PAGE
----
“The Great One.” That is quite a nickname. It takes a special person to bear the responsibility of such expectations. Somehow, Wayne Gretzky always managed to carry that weight as if it was no heavier than the minimal pads sitting on his slender shoulders under his jersey with the number “99” emblazoned on the back. Gretzky’s immense skills made him a transcendent hockey player. Add in his charm and personality, and Gretzky became “the Great One” for the National Hockey League.
His popularity helped establish NHL hockey and bring new fans to the game in areas far removed from the northeast regions of Canada and the United States where the league began. Gretzky scored a league record 92 goals in 1982, a mark that still stands. Even the Arizona Republic took notice of Gretzky’s greatness. On March 28, 1982, I photographed Gretzky playing in the Forum against the Los Angeles Kings.
My hockey photography remains very limited. Prior to the game in LA, the Kansas City Scouts offered some opportunities from 1974-76 before the franchise skated away from Kemper Arena for Denver. All the Forum regulars from the Associated Press, Los Angeles Times and other area newspapers had priority for the few holes drilled in the protective plexiglass for photographers. Shooting through the glass was my only option.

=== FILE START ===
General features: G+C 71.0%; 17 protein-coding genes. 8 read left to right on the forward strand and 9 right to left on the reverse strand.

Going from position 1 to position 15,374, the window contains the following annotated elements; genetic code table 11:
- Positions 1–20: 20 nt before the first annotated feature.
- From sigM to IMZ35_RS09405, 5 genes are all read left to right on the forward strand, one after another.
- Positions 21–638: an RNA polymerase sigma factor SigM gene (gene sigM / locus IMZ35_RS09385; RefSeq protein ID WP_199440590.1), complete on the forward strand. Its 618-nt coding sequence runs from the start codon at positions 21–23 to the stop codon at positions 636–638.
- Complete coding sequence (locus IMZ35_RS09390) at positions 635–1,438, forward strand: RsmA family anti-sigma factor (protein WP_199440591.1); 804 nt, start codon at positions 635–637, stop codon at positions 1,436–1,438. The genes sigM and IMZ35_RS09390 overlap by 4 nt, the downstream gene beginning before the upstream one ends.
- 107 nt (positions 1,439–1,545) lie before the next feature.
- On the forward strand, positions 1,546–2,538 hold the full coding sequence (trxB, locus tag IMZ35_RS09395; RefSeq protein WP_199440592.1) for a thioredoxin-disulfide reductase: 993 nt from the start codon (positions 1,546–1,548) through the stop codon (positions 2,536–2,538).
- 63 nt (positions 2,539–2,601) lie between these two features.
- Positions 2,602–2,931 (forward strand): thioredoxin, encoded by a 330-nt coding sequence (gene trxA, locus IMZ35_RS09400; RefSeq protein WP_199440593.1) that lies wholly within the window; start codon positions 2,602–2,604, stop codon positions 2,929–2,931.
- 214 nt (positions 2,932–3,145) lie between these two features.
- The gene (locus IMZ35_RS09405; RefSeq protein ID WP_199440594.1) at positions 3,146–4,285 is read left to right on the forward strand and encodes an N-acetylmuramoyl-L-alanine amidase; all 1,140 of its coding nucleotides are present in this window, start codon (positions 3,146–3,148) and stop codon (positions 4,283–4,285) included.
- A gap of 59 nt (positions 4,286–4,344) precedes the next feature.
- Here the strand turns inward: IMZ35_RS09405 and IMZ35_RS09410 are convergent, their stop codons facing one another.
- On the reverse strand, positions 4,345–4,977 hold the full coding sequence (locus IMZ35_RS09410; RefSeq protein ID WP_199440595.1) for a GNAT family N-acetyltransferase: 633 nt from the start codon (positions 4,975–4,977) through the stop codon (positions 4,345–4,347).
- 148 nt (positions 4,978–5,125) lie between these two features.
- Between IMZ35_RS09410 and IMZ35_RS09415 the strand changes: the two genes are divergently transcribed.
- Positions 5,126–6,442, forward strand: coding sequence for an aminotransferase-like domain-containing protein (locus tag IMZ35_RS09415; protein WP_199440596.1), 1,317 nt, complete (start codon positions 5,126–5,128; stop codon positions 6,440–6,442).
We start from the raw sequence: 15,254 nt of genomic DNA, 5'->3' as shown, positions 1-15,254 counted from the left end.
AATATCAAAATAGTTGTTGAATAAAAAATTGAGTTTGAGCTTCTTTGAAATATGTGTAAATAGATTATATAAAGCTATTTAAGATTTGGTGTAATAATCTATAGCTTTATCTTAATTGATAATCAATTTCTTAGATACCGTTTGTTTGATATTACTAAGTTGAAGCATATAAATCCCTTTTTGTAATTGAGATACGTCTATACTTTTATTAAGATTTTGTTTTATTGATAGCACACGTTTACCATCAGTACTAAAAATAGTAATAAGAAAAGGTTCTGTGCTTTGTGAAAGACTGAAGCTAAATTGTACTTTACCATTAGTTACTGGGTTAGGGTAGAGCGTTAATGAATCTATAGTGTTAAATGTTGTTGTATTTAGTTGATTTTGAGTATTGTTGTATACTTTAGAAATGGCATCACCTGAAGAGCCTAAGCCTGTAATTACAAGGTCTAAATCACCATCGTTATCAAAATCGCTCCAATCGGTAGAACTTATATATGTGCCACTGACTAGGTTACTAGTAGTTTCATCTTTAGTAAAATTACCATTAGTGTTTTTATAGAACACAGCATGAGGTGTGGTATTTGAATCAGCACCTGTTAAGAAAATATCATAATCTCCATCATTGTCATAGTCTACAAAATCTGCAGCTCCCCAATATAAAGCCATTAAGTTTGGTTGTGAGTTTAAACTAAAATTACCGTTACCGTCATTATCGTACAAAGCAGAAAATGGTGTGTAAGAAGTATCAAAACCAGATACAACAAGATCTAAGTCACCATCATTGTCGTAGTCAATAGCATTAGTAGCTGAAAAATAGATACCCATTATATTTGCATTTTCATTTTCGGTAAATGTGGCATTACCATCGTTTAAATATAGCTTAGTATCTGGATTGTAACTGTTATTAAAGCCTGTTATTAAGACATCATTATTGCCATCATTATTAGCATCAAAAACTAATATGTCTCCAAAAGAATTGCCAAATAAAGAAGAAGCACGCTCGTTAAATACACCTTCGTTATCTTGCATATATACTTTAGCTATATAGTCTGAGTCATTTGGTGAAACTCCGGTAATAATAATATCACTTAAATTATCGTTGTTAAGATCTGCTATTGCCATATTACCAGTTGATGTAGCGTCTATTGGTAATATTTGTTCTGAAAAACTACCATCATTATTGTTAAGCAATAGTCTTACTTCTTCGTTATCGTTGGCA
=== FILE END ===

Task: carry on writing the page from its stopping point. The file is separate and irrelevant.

On that night, the Oilers won 6-2. The Kings would gain revenge in April, though, by knocking the Oilers out of the playoffs.The Oilers would soon dominate the NHL, winning five Stanley Cups from 1984 through 1990. I cannot remember how many goals Gretzky scored that night, but that does not matter. It was just so much fun to photograph “The Great One.” How many can say they have pictures of hockey’s superstar in his skivvies?